YouTube and Video Optimization

From a social media marketing standpoint, YouTube isn’t an ideal social site because of the way it hoards PageRank (video pages can’t have external links on them, and external links are nofollowed everywhere anyways, including on your user page), so it can’t be leveraged to increase your site’s rankings in the same way that a site like Digg can. That’s why a lot of SEOs and SMOs prefer submitting link bait articles to social news sites versus making videos for YouTube. When a video goes viral, it’s YouTube that tends to benefit in terms of inbound links rather than the original site. So, if the link juice and thus the search engine visibility benefits don’t transfer to your site, what’s the point you may ask?

True, YouTube limits your opportunities to add external links and then nofollows them. But you can be at peace with that fact. Instead, get the YouTube video itself to rank in the SERPs. Long live Google’s “universal search”!

With universal search, YouTube now wields a lot of power to rank in Google’s web search results — which means that getting into video is a good idea. Video blogging or trying to create something that has the potential to go viral can be a great thing for your business.

I especially love the “plus box” in universal search — the clickable plus sign in a YouTube video containing Google SERP that allows searchers to watch the video right there, without leaving the page. It’s a great opportunity to make a brand impression over a course of minutes, while the viewer watches your video.

So how do you optimize video content?

Obviously the spiders can’t see what you say in the video so how are these things going to rank? When you upload a video to YouTube, there are a few important areas to optimize are:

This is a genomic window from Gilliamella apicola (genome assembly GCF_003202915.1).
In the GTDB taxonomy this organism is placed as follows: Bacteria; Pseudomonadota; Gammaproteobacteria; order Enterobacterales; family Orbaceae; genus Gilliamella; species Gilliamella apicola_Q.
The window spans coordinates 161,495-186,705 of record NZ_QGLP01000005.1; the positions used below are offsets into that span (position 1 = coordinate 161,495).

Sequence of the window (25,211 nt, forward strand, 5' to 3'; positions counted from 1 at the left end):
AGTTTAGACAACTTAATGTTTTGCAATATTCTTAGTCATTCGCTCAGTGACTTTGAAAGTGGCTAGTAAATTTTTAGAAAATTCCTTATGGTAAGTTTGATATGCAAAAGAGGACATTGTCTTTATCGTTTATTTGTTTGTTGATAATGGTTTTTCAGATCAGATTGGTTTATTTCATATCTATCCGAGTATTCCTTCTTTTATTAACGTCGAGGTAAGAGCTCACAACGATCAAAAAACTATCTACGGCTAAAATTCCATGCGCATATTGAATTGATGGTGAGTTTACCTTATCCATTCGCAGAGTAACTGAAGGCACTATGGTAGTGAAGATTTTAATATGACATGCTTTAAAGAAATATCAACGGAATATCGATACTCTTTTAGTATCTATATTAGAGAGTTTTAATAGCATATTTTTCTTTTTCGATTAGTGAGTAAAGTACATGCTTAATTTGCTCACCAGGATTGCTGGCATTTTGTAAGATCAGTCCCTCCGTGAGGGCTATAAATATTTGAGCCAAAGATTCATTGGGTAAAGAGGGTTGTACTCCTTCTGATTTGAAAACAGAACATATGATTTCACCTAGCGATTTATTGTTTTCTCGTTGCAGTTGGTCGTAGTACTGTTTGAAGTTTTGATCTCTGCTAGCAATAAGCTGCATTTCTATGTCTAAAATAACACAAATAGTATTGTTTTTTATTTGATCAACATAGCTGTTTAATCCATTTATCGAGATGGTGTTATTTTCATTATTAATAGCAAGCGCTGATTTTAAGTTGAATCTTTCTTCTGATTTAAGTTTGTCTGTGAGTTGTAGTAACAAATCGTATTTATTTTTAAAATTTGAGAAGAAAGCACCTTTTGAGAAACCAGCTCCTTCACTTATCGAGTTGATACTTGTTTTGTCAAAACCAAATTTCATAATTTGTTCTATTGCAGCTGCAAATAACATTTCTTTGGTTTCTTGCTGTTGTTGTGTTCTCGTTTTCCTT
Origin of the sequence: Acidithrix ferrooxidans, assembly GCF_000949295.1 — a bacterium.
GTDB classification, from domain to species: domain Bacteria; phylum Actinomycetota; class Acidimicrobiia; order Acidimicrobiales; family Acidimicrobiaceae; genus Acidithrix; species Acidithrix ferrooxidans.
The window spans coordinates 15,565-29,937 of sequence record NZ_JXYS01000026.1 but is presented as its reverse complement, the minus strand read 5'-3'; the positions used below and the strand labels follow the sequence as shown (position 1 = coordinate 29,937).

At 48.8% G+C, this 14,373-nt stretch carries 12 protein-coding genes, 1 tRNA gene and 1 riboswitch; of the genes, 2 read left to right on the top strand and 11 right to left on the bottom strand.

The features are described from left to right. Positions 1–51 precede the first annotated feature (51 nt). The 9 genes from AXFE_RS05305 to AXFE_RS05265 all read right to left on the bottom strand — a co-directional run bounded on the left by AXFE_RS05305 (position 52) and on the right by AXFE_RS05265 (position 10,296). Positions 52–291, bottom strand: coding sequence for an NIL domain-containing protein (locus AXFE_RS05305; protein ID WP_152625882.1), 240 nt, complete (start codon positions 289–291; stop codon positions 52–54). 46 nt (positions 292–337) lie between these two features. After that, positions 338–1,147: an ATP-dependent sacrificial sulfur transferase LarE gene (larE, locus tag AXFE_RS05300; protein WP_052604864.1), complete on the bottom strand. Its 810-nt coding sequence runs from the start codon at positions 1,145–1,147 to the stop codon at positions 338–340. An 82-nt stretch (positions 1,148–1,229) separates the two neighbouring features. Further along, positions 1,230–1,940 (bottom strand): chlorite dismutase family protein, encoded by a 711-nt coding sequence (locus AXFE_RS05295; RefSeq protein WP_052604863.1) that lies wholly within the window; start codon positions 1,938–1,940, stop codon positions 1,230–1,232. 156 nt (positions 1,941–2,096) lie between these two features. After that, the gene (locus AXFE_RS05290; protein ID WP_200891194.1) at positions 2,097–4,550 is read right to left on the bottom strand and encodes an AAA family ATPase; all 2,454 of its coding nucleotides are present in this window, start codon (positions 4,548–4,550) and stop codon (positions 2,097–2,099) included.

• the title
  • the description
  • tags (keywords)
  • and your YouTube username

What you call your video, the words you use in the description, and what tags you assign it, will make a difference when it comes to its ranking in the SERPs and for which keywords.

Step 1: When coming up with a good title and description for your video, remember to use the words you are trying to rank for. This might sound obvious, but it’s just like if you were writing good titles and descriptions for a regular page on a site you were trying to optimize. Do not be too exact, but don’t be too broad either. YouTube has the ability to rank for some fairly competitive words especially if there are not many videos about it. At the same time, however, if you title your video “Sports video” you’re just wasting your time.

Make copious use of tags on your videos (assuming the tags are all relevant to the content), spread your tags out among your clips, use adjectives to make your videos more visible to folks searching based on their mood, have some category descriptor tags (bearing in mind that YouTube’s default search settings are Videos, Relevance and All Categories), match your title and description with your most important tags, and don’t use throwaway words like “and” or “to.”

Your YouTube username is an often neglected but important piece, because it can drive traffic to your site and help burn your brand in the viewer’s brain. Consider the famous “Will It Blend?” videos from Blendtec, where they blend iPods, rake handles, light bulbs and the like. Blendtec cleverly set their username to “” to promote their microsite. Granted, it’s not actually an external link (it still points to a YouTube user page), but it provides bloggers and journalists with a URL to use in their blog post or article besides (or in addition to) the YouTube video URL.

Read more on YouTube marketing in this article I wrote for MarketingProfs last year.